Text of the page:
Strong disagreement among members over standards is common in trade negotiations. The US would be especially familiar with the fractious positions in labor and environmental talks during the TPP negotiations. Some members, depending on their economic circumstances and evolution of specific regulations, would be uncomfortable in agreeing to standards that mirror those of developed economies.

The IPEF is aware of the problems of reaching consensus on rulemaking in difficult issues like labor, the environment, and digital trade. This is probably why it dropped the approach of traditional free trade agreements. The latter, particularly those crafted by the US like the US-Mexico-Canada Agreement, make adherence to standards binding and consequence of non-compliance serious. By offering a more flexible and non-binding approach, the IPEF has tried to avoid the disincentives.

Looking ahead

The IPEF’s focus on an innovative and flexible approach to regional rulemaking on 21st century challenges is distinctly novel. It might, however, need greater clarity on how its new approach might work.

The question of effectively producing multilateral market access is bound to come up in the negotiations. Malaysia has already proposed inclusion of market access in the last Ministerial. Whether all members would agree to US-proposed standards without offers of preferential access to the US and other large IPEF member markets are yet unclear. The US will need to take a judgment call on how much flexibility is sufficient for ensuring members can reach agreement on standards. Indeed, flexibility might mean that some members can agree to some standards but disengage from others. Yet such disengagement would likely obstruct broad-based adoption of standards on the issues that the IPEF hopes to advance.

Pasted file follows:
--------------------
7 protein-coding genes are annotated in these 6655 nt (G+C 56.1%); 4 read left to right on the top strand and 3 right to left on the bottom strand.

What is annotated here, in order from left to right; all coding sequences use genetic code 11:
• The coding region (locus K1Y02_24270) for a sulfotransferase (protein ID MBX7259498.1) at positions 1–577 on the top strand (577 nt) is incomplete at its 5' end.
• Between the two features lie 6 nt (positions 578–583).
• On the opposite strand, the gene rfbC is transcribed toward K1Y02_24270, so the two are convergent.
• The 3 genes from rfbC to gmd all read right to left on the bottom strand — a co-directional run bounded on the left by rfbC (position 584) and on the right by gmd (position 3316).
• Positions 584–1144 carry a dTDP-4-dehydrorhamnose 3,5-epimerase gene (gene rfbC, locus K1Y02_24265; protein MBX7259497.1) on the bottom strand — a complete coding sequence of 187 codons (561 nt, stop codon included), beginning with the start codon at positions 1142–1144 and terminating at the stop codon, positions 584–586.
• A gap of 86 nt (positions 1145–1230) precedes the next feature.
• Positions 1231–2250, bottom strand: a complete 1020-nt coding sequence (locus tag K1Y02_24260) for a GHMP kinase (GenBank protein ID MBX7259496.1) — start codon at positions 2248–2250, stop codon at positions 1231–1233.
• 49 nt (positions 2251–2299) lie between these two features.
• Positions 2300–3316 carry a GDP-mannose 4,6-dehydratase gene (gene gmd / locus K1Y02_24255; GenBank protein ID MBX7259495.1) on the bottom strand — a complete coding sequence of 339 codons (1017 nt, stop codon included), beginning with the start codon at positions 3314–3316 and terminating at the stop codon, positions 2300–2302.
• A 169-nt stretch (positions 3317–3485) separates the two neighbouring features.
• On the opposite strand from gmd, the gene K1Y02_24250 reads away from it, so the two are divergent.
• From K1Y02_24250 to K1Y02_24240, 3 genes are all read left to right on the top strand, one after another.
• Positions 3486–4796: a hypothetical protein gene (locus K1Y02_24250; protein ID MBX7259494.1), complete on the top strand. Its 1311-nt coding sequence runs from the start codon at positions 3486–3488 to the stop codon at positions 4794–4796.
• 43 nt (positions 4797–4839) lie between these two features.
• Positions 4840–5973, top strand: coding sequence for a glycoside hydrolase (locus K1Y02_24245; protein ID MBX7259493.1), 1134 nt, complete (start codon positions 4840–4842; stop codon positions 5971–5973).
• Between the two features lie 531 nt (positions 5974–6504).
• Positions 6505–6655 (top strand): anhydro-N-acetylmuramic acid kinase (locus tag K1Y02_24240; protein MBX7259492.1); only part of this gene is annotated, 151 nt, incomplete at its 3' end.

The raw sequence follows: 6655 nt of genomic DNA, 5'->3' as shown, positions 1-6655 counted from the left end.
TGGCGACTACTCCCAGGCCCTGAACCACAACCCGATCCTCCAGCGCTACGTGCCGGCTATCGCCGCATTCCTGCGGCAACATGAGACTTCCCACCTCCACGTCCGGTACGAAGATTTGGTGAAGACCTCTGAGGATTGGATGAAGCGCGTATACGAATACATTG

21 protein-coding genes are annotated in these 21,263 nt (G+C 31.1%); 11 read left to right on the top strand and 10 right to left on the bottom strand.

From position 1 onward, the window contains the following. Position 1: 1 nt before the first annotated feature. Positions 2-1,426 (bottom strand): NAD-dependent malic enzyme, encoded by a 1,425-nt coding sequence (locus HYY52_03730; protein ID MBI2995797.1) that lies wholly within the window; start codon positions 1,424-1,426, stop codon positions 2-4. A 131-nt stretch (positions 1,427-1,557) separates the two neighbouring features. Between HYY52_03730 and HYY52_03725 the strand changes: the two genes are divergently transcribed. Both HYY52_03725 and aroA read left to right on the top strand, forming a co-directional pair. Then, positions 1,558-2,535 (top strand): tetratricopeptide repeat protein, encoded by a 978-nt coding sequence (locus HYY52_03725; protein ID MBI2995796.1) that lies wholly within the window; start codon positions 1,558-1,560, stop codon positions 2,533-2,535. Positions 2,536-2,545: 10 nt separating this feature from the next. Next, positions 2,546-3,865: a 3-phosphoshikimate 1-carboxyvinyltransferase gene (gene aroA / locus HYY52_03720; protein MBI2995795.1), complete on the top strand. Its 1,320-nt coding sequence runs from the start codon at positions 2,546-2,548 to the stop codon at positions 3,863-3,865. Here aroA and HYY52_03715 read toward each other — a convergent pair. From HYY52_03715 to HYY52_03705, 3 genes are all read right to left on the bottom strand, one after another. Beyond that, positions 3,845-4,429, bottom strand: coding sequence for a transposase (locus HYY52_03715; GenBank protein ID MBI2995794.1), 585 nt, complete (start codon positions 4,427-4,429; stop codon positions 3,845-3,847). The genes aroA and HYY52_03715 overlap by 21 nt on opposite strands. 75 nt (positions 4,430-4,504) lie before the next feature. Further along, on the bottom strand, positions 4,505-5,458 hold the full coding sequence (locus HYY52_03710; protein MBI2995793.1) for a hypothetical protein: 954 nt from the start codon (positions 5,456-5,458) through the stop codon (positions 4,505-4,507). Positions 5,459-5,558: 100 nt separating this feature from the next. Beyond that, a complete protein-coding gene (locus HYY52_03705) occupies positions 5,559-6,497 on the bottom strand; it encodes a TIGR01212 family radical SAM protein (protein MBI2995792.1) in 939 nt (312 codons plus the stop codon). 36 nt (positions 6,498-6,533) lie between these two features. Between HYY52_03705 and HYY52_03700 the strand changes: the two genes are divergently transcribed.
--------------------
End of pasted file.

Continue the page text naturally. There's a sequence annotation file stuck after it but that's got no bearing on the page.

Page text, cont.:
The success of the IPEF will be pivotal for continued US leadership in the Indo-Pacific. Washington hopes the framework too will help to isolate China in the regional economic space.

As of now, progress on the framework and articulation of negotiating objectives indicates some level of ‘acceptance’ of these goals by members.

But the IPEF still has a long way to go. The challenge for the US leadership is to ensure the geo-strategic imperative of the IPEF is strong enough to make members stay committed to enacting under the IPEF aegis new rules in complex and geopolitically sensitive issues like digital trade, environment, labor and supply chains.


The author is Senior Research Fellow and Research Lead (Trade and Economics) at the Institute of South Asian Studies in the National University of Singapore. He can be reached at Views are personal.

© The Hinrich Foundation. See our website Terms and conditions for our copyright and reprint policy. All statements of fact and the views, conclusions and recommendations expressed in this publication are the sole responsibility of the author(s).

Amitendu Palit is a Senior Research Fellow and Research Lead (Trade and Economics) at the Institute of South Asian Studies, National University of Singapore.